Congress Member Grace Meng, as New York’s senior appropriator on the House Appropriations Committee, deserves a salute for her efforts in ensuring the funding and increase to the Nonprofit Security Grants that will help 13 borough synagogues, educational institutions, and community centers with protecting their properties against threats and attacks. Nearly $2 million in federal funding for security improvements has been allocated through the U.S. Department of Homeland Security’s Nonprofit Security Grant Program and will be administered via the Federal Emergency Management Agency (FEMA). The money covers target-hardening and other physical security enhancements such as barriers, gates, safety gear, surveillance equipment, and other safety measures.

“As I have said many times, we can never take a backseat to safety,” stated Meng. “It must be the top priority, especially as we continue to fight against the rise in anti-Semitism, hate crimes and violent attacks. The Nonprofit Security Grant Program is a crucial resource to help protect our facilities here in Queens, and help them upgrade their security. I am proud to have championed the funding for it. From taking part in religious services to attending school, everybody deserves to feel safe, and be kept out of harm’s way.”

Most of the Queens entities receiving funds obtained the maximum grant amount of $150,000. They include the following:

Bnos Malka Academy (Forest Hills), Bukharian Jewish Community Center (Forest Hills), Chabad Lubavitch Community Center of Northeast Queens (Bayside) Congregation Ahavas Yisroel of Kew Gardens Hills, Congregation Etz Chaim of Kew Gardens Hills, Flushing-Fresh Meadows Jewish Center (Fresh Meadows), Jewish Institute of Queens (Elmhurst), Rabbinical Seminary of America (Kew Gardens Hills), Utopia Jewish Center (Fresh Meadows), Yeshiva of Central Queens (Kew Gardens Hills), Young Israel of Forest Hills, Young Israel of Hillcrest, and Young Israel of Kew Gardens Hills.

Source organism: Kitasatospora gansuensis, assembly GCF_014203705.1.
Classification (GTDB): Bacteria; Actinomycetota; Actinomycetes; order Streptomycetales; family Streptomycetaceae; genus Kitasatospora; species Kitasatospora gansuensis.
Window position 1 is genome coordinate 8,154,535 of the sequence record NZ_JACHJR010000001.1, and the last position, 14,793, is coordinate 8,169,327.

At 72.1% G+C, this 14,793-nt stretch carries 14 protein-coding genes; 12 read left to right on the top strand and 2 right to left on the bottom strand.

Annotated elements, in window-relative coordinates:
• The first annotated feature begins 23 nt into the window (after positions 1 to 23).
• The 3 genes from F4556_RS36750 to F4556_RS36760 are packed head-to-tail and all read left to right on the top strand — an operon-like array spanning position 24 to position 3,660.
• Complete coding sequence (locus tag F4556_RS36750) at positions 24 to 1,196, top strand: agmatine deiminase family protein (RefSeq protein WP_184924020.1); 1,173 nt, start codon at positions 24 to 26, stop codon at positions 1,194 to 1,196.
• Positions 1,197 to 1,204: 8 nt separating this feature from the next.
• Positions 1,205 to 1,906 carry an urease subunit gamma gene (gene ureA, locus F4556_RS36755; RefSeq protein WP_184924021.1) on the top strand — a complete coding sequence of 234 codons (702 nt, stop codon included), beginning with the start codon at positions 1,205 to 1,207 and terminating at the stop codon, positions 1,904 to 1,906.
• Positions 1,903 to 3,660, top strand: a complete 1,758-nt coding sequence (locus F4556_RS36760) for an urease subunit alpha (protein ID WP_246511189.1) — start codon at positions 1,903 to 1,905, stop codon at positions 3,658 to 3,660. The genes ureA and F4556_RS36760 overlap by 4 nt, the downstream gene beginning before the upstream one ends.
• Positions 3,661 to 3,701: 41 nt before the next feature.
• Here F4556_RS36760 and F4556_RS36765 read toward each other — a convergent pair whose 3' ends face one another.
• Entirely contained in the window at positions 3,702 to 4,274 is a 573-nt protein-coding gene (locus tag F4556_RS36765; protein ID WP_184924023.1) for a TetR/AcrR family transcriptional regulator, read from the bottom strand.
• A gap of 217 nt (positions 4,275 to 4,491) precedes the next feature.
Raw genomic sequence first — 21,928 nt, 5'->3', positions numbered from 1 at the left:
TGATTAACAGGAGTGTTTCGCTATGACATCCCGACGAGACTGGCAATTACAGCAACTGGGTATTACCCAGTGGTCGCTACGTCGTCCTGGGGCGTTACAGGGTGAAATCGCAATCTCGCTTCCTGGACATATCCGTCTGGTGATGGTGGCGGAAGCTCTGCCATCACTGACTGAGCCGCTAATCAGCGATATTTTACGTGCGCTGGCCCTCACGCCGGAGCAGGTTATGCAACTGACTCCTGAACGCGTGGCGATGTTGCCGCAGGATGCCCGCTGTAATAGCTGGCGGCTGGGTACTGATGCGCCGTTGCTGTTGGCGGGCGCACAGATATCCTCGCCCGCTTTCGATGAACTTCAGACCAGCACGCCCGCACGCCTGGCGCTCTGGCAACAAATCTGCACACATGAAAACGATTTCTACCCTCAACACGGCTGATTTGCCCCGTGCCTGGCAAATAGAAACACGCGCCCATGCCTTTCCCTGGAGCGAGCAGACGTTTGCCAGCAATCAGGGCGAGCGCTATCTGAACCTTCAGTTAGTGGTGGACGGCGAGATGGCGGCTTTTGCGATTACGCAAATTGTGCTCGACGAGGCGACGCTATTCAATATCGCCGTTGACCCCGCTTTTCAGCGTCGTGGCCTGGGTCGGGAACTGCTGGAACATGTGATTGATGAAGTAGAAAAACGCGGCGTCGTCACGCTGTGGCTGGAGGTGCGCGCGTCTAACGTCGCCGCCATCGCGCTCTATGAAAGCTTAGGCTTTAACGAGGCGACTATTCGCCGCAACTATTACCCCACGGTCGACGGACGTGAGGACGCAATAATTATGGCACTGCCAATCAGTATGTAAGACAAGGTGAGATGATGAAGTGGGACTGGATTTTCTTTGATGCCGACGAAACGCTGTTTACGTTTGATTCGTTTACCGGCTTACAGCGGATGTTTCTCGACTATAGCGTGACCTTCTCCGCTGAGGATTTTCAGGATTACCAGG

The grants come after Meng held a virtual workshop for Queens houses of worship and nonprofits in February to learn more about the Nonprofit Security Grant Program, and how they can successfully apply for funding.

In April, she announced that she helped secure an unprecedented $250 million for the initiative, a $70 million increase over the record-breaking $180 million that she helped obtain last year. It followed her success in helping to secure funding increases for the program in prior years as well.

In May, the Congresswoman encouraged local houses of worship and nonprofit organizations to prepare their applications and seek funding when the period to apply was about to begin.

“I look forward to helping secure even more money in the years ahead,” Meng added.

On August 3, we welcomed bipartisan approval of the Nonprofit Security Grant Program (NSGP) Improvement Act by the U.S. Senate Committee on Homeland Security, an increase pushed for by President Joe Biden. Senate Majority Leader Charles Schumer has similarly pushed for the same increase since 2019 when annual funding was at a mere $90 million. The legislation, led in the Senate by committee Chairman Sen. Gary Peters (D-Mich.) and Ranking Member Sen. Rob Portman (R-Ohio), is a modified version of legislation already passed by the House of Representatives with a key provision authorizing the grant program to be funded at $360 million for each of the next five fiscal years. The increase was a reaction to the increase in anti-Semitic attacks both minor and major, like the hostage-taking crisis at Congregation Beth Israel in Colleyville, Texas. Domestic extremist threats, and violent reactions from passersby have created a need to take every threat or attack seriously and do whatever is necessary to protect our institutions. The JCRC-NY has taken a lead effort in helping local shuls obtain grants and created a specific program for shtieblach in Brooklyn.

“Poway, Pittsburgh, Colleyville. Enough is enough,” said Shabsie Saphirstein, Secretary, Agudath Israel of Kew Gardens Hills, which is housed at YCQ, an award recipient. “I commend the Congresswoman and her team, including her liaison Rabbi Daniel Pollack, for making every outreach effort to have our local shuls and schools included in these grants. Our communities are privileged to have such attentive elected officials. The improvements from previous grants are noticeable at area institutions that have new doors, gates, and the like. While I do not know precisely know how YCQ has spent their grants, I can attest that their Board of Directors, Executive Director Rabbi Yaakov Lonner, and Building Manager Aron Kessler all work tirelessly to ensure the best in building security as is evident by the secure lobby and overall safety and protective measures, no doubt due to the NSGP program.”